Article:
A new age for Celtic studies

March 5, 1999

Interdisciplinary research centres are springing up across the country. Olga Wojtas reports on the Irish and Scottish studies institute in Aberdeen, while Julia Hinde looks at the digital world

The arts are generally the Cinderella of academic research, lacking their own research council and unable to attract the substantial sums that go to more applied subjects.

It is therefore surprising to find Aberdeen University committing Pounds 290,000 over three years to set up the Research Institute for Irish and Scottish Studies, the first of its kind in the world.

Arts subjects were hard hit during Aberdeen's savage cuts in the 1980s, but Aberdeen's principal, C. Duncan Rice, considers them a worthwhile area. "We are dedicated to preserving the intellectual and cultural legacy of the arts and humanities subjects passed down to us over the centuries," he says. "Aberdeen has always been a full-spectrum university and the new research institute emphasises our commitment to strengthening our research in humanities as well as applied disciplines.

"I am confident that the investment we have made will pay off in the future, both in terms of quality and in terms of our contribution to contemporary policy debate."

The institute's annual budget funds two postgraduate awards, three postdoctoral fellowships, an administrator and the director, Scottish historian Tom Devine, headhunted from Strathclyde University.

The institute has a high-powered advisory panel, including Irish poet Seamus Heaney; Seamus Deane, professor of Irish studies at the University of Notre Dame, Indiana, US; and Helen Vendler of Harvard University.

Strathclyde's history department, whose core is Scottish history, was rated 5 in the last research assessment exercise: this would have been impossible, says Devine, if the subject had not been seen outside Scotland as sufficiently mature to be regarded as world class. But this should not skew the scope of research topics, he warns.

"There are still subjects in the RAE where panels will think that local or regional means low quality. The history panel took a decision that a high-quality study of, for example, a few villages in northeast England, could be given a grade 5, the same as a pan-European history. The importance is the quality of the exercise rather than the territoriality."

Scottish history emerged from its traditional parochialism partly because of conferences on comparative Irish and Scottish work, sponsored by the Economic and Social Research Council from the 1970s. The size of the two countries makes comparative work manageable, Devine says, and the new institute's rationale is to look at Scottish culture, history, language and literature in a comparative and interdisciplinary way with its Irish equivalents.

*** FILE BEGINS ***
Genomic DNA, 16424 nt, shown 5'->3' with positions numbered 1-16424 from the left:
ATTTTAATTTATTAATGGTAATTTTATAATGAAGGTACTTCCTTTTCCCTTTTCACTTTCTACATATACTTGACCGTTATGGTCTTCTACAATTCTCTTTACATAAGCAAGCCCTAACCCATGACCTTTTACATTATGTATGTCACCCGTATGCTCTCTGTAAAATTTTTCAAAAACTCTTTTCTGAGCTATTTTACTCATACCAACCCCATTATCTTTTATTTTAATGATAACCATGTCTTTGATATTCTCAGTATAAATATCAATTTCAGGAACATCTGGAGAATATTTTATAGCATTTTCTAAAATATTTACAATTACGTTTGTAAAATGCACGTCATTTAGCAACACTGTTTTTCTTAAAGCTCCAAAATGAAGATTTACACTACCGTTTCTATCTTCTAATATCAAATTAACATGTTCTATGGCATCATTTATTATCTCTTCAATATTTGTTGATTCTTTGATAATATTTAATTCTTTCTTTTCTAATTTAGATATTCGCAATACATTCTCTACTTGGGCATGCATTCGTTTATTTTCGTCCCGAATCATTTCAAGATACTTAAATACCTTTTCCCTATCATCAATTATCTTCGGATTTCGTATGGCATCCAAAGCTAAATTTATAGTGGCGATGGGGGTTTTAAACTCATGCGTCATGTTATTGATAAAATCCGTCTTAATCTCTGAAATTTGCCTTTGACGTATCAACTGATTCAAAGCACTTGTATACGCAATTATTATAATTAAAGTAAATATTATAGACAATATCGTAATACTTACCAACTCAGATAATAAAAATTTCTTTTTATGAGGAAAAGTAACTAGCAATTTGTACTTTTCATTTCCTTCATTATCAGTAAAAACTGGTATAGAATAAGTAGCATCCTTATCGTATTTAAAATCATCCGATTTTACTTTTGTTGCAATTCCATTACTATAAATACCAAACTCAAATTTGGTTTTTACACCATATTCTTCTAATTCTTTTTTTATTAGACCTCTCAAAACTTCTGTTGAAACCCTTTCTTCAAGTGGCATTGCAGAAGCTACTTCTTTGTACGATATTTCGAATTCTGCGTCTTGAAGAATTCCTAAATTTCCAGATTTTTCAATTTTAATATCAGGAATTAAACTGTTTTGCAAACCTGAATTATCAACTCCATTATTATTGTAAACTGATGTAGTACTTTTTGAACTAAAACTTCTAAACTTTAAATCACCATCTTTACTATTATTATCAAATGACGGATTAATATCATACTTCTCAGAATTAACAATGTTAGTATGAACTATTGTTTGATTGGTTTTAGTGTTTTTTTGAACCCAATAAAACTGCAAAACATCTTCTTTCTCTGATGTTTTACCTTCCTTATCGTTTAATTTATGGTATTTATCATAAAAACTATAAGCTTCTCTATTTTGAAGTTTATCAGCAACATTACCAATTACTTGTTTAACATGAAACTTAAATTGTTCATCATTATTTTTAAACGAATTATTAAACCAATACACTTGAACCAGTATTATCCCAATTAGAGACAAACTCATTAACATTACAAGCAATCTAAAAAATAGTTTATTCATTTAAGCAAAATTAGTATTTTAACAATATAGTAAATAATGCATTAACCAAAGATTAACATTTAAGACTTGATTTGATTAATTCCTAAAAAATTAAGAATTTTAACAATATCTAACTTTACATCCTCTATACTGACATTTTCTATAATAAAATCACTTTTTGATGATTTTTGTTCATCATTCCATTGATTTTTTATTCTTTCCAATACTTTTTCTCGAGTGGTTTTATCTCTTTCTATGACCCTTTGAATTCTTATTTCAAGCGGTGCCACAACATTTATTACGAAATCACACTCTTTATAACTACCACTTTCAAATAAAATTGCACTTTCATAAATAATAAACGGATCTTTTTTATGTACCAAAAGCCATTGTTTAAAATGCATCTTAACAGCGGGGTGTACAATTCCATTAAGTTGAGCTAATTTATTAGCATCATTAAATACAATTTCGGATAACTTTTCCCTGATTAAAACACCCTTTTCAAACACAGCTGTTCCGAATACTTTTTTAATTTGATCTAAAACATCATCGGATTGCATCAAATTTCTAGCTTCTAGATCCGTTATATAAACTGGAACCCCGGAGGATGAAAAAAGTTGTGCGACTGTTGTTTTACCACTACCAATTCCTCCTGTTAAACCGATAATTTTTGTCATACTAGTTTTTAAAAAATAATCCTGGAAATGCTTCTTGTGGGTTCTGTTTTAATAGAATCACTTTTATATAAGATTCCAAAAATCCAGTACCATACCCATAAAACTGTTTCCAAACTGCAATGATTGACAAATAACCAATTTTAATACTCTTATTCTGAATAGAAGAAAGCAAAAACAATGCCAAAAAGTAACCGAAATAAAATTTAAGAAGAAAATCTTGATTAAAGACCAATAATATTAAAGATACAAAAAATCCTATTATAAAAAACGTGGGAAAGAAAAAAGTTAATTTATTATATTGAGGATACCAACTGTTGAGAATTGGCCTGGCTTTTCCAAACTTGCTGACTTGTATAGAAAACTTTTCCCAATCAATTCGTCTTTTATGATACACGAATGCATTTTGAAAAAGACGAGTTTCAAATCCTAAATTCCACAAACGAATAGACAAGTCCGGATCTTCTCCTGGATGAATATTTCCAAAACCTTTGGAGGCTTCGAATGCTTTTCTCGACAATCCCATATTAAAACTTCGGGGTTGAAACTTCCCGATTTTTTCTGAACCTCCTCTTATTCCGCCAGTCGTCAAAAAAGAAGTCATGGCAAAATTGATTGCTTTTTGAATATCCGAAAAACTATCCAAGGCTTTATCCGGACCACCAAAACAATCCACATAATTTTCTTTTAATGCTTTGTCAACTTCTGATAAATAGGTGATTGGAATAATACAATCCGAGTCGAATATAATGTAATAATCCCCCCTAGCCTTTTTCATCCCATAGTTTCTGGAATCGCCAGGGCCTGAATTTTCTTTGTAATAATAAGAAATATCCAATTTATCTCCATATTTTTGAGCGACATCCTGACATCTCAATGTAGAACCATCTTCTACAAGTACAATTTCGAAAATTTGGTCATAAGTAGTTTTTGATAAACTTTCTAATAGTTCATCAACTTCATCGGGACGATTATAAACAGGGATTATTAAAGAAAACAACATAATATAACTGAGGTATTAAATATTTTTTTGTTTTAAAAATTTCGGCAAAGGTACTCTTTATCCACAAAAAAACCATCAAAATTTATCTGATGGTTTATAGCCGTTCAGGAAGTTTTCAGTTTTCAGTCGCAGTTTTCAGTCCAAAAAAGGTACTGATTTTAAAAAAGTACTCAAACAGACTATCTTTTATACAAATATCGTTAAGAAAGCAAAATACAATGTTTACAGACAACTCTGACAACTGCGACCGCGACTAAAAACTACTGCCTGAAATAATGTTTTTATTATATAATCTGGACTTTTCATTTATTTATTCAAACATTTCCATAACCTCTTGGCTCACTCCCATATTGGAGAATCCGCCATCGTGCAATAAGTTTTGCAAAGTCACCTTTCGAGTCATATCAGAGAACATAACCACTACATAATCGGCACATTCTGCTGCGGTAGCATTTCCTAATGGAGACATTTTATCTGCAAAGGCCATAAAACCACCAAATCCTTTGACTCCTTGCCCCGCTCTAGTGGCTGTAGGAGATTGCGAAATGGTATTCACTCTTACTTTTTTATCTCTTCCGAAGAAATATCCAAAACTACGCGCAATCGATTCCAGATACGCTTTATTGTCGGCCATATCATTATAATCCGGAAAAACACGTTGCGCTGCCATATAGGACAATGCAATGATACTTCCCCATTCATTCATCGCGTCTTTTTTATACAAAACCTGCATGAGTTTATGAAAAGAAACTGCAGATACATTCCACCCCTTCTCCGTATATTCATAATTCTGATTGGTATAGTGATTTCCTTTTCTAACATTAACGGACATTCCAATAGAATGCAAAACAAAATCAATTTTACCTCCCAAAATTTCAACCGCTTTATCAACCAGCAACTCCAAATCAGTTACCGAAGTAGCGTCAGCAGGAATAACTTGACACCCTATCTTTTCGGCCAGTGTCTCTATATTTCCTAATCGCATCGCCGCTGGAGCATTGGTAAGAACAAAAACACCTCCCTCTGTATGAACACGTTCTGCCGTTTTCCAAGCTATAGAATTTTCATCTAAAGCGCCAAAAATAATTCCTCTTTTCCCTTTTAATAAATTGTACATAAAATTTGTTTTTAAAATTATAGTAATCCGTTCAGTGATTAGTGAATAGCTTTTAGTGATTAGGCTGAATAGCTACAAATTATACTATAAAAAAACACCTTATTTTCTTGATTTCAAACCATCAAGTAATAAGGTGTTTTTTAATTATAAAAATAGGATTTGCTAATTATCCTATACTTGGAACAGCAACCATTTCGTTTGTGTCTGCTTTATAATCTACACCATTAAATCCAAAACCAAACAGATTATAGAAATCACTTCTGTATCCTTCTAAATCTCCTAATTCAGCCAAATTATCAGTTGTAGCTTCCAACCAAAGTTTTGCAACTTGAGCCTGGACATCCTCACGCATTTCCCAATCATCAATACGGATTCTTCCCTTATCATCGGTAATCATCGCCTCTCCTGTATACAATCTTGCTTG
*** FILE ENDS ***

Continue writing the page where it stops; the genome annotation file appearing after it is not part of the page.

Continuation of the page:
The institute plans to boost its resources through fund-raising, which is likely to include expatriate Scots. A major RIISS project will look at the emigration experiences of the Scots and Irish. Irish studies are well established in North America and Australasia, but Scottish studies do not have the same high profile. Devine suggests that this was because many Scottish emigrants were skilled or professional workers who quickly melded with the mainstream of their host country.

"While Ireland was one of the poorest areas of western Europe in the 19th century, Scotland was second only to England as the most prosperous. The typical immigrant was not a dispossessed Highlander, but a Clydeside shipwright or Aberdeen granite worker," he says.

"Obviously the situation in Ireland was different in origin, but there are so many interesting comparisons, such as both the western Highlands and western Ireland having a potato famine."

Devine says that part of the institute's attraction was the fact the project was initiated by the departments of history, English and Celtic. "It's not senior management trying to implant something artificially. This is of vital importance, because although it is theoretically a free-standing unit, its success will depend on an intimate relationship with the founding departments and other parts of the university."

He plans to have affiliate status for staff from a range of departments, and is keen to attract researchers from the social sciences as well as from the humanities.

"It is serendipity that constitutional change in Scotland and the island of Ireland is happening at the same time as RIISS is being set up," Devine says.

"RIISS has been created at a historical conjuncture. If I am not able to take advantage of that, it will not be the circumstances that are wanting, but me."

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